Introduction

NOTICE: Guidance for hepatitis C treatment in adults is changing constantly with the advent of new therapies and other developments. A static version of this guidance, such as printouts of this website material, booklets, slides, and other materials, may be outdated by the time you read this. We urge you to review this guidance on this website (www.hcvguidelines.org) for the latest recommendations.

 

The landscape of treatment for hepatitis C virus (HCV) infection has evolved substantially since the introduction of highly effective HCV protease inhibitor therapies in 2011. The pace of change has increased rapidly, as numerous new drugs with different mechanisms of action have  become available over the past few years and several more are expected to be approved in the future. To provide healthcare professionals with timely guidance as new therapies are available and integrated into HCV regimens, the Infectious Diseases Society of America (IDSA) and American Association for the Study of Liver Diseases (AASLD), developed a web-based process for the rapid formulation and dissemination of evidence-based, expert-developed recommendations for hepatitis C management.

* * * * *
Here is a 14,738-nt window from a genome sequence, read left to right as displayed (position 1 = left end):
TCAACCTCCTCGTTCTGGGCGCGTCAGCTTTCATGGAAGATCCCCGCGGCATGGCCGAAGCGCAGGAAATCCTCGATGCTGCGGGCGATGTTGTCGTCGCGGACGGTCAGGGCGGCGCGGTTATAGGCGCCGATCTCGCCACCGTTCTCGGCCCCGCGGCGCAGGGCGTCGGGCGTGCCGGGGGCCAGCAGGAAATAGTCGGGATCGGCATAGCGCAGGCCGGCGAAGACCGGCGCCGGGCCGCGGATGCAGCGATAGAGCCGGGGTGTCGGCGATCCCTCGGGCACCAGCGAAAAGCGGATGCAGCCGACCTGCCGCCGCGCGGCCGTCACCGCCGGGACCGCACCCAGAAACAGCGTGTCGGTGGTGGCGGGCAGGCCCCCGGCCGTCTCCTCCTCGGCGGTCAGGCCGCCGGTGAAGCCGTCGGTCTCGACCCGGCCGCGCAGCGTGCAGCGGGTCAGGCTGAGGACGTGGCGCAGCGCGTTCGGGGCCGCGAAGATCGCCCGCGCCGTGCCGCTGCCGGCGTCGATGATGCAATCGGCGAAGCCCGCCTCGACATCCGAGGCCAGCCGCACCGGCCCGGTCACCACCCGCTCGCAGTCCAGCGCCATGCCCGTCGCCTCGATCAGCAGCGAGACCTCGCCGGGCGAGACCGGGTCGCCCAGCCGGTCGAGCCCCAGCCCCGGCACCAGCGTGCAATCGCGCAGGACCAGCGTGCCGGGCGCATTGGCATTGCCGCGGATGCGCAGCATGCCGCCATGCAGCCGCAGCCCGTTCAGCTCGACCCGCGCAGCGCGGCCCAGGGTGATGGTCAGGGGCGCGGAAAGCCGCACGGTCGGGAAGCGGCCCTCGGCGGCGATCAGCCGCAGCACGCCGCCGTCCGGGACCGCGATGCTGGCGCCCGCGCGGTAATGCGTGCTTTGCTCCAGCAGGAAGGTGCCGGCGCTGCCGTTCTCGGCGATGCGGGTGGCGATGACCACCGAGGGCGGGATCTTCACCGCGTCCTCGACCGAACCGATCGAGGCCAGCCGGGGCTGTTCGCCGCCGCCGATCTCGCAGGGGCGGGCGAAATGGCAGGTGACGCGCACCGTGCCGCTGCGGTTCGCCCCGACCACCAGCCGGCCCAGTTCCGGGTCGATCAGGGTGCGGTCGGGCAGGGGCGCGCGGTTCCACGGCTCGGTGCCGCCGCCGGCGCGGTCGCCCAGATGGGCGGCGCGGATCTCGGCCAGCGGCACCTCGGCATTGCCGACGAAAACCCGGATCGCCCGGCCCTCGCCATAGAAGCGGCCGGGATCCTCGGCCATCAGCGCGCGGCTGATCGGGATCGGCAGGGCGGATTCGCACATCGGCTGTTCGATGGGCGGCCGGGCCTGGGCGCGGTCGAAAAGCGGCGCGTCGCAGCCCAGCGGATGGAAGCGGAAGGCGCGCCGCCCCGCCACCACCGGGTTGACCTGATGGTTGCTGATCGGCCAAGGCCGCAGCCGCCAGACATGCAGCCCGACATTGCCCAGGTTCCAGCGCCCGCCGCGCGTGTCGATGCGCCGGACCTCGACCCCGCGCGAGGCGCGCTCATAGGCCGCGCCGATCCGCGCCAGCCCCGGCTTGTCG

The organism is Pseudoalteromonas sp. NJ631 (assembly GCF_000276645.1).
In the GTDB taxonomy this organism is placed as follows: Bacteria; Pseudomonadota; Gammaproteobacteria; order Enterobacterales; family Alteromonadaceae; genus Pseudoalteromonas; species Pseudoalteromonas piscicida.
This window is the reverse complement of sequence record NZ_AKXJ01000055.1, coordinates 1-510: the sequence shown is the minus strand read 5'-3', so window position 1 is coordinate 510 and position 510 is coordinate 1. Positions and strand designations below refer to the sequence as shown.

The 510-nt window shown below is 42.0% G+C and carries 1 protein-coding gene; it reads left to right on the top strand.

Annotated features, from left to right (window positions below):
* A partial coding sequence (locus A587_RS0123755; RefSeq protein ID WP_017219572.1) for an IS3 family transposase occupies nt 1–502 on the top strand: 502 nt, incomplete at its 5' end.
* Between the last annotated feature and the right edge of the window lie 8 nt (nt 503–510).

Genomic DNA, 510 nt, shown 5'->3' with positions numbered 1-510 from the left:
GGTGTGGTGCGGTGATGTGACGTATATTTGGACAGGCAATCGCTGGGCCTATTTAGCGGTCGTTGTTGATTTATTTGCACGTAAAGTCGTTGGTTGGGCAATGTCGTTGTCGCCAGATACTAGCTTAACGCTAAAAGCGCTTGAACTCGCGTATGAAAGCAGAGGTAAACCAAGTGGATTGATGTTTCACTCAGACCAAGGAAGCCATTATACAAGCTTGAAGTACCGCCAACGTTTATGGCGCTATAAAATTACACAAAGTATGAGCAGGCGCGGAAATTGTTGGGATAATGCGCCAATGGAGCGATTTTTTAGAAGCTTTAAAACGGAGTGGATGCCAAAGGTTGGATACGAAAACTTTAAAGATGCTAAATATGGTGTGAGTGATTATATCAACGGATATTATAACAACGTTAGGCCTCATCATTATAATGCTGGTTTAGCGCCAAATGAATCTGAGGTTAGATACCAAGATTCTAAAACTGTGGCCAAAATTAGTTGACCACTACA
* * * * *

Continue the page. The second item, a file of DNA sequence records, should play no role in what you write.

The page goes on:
The AASLD/IDSA guidance on hepatitis C addresses management issues ranging from testing and linkage to care, the crucial first steps toward improving health outcomes for HCV-infected persons, to the optimal treatment regimen in particular patient situations. Recommendations are based on evidence and are rapidly updated as new data from peer-reviewed evidence become available. For each treatment option, recommendations reflect the best possible management for a given patient and a given point of disease progression. Recommendations are rated with regard to the level of the evidence and strength of the recommendation. The AASLD/IDSA guidance on hepatitis C is supported by the membership-based societies and not by pharmaceutical companies or other commercial interests. The boards of directors of AASLD and IDSA have appointed an oversight committee of 4 co-chairs and have selected panel members from the societies.

This guidance should be considered a living document in that the guidance will be updated frequently as new information and treatments become available. This continually evolving report provides guidance on FDA-approved regimens. At times, it may also recommend off-label use of certain drugs or tests, or provide guidance for regimens not yet approved by FDA. Readers should consult prescribing information and other resources for further information. Of note, the choice of treatment may, in the future, be further guided by data from cost-effectiveness studies.

Last update: 
September 21, 2017
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